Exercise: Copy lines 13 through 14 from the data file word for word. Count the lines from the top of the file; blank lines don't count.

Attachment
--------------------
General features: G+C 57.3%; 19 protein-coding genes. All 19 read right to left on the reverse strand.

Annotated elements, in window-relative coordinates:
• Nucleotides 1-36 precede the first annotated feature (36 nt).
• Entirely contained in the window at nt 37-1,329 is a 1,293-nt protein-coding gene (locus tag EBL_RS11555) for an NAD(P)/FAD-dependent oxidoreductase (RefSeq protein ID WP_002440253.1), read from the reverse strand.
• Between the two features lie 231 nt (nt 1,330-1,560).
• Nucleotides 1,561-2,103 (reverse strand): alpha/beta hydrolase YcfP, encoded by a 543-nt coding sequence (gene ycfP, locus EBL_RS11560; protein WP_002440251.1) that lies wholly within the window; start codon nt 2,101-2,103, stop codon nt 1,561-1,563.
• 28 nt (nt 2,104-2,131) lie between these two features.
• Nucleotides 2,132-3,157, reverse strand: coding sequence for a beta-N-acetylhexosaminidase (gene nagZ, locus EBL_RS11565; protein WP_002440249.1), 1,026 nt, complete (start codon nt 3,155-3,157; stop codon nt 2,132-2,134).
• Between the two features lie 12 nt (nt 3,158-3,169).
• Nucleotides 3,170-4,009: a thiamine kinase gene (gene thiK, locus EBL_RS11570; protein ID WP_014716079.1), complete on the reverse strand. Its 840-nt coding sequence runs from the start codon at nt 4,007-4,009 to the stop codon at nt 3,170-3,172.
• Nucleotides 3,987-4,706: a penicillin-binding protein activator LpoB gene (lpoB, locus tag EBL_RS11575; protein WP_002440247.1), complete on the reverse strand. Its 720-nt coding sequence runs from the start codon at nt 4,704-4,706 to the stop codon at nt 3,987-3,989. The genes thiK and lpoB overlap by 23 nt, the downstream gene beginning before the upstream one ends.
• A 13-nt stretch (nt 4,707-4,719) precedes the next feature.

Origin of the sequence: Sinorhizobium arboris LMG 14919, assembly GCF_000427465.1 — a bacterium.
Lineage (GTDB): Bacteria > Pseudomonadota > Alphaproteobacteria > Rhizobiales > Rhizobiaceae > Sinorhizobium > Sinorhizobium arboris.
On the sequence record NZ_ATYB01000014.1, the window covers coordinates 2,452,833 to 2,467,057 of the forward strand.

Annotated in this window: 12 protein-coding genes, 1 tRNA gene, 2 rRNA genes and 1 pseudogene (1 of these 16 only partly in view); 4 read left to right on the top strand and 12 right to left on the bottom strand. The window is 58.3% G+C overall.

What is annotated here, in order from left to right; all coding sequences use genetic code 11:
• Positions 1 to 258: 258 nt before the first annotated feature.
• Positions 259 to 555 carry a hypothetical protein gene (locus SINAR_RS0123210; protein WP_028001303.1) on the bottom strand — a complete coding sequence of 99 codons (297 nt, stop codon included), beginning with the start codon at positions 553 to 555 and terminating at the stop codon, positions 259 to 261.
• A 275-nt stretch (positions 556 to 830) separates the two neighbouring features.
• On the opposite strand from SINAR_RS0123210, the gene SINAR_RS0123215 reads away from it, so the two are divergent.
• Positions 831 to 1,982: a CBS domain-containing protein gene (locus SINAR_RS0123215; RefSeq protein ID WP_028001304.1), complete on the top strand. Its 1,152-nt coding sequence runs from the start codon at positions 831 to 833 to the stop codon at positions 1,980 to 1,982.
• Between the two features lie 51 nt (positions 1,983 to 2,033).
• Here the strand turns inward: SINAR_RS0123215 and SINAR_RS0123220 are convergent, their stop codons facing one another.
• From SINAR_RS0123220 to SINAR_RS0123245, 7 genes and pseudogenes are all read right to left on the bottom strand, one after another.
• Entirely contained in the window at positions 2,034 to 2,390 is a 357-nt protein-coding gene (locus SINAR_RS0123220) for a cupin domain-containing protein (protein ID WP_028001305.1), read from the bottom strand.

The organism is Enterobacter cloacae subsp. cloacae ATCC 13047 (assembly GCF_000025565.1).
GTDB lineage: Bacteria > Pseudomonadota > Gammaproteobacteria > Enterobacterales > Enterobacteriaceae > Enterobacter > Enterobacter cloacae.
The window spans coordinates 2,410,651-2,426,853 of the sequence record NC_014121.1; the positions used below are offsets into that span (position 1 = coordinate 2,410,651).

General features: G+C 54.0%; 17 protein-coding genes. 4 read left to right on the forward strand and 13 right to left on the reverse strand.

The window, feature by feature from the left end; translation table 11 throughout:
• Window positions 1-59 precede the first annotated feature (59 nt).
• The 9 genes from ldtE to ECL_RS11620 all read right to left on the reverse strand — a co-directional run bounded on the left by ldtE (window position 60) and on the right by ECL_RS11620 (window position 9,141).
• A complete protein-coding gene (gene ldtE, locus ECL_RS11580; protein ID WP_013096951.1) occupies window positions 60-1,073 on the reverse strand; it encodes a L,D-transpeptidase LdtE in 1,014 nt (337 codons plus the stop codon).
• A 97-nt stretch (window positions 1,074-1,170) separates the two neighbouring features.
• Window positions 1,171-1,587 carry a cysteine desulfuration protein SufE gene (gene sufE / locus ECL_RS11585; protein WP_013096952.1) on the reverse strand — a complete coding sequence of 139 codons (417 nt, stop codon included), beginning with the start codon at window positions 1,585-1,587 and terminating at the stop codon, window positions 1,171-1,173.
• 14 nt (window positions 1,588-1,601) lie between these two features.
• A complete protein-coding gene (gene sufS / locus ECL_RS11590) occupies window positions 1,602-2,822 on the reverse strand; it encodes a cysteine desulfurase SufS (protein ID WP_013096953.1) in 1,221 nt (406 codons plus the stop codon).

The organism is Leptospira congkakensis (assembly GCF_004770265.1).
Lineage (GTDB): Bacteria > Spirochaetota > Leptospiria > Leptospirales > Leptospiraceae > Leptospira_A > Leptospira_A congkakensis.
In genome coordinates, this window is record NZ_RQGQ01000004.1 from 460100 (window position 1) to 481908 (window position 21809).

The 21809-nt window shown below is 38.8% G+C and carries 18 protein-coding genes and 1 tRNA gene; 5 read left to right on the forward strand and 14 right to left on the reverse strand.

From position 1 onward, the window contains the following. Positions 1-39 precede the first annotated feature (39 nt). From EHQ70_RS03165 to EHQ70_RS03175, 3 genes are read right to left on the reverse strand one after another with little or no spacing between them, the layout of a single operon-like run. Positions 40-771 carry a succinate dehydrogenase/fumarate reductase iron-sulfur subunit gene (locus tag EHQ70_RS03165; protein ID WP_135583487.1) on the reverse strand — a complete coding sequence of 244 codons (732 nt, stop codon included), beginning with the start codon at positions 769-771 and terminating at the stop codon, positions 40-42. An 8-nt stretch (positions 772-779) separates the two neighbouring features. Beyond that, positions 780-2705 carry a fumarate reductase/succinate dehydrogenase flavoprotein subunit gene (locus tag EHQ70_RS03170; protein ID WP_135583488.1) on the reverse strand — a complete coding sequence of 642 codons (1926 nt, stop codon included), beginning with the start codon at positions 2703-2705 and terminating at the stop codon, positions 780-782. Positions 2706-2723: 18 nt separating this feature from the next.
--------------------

Origin of the sequence: Sinorhizobium arboris LMG 14919, assembly GCF_000427465.1 — a bacterium.
Lineage (GTDB): Bacteria > Pseudomonadota > Alphaproteobacteria > Rhizobiales > Rhizobiaceae > Sinorhizobium > Sinorhizobium arboris.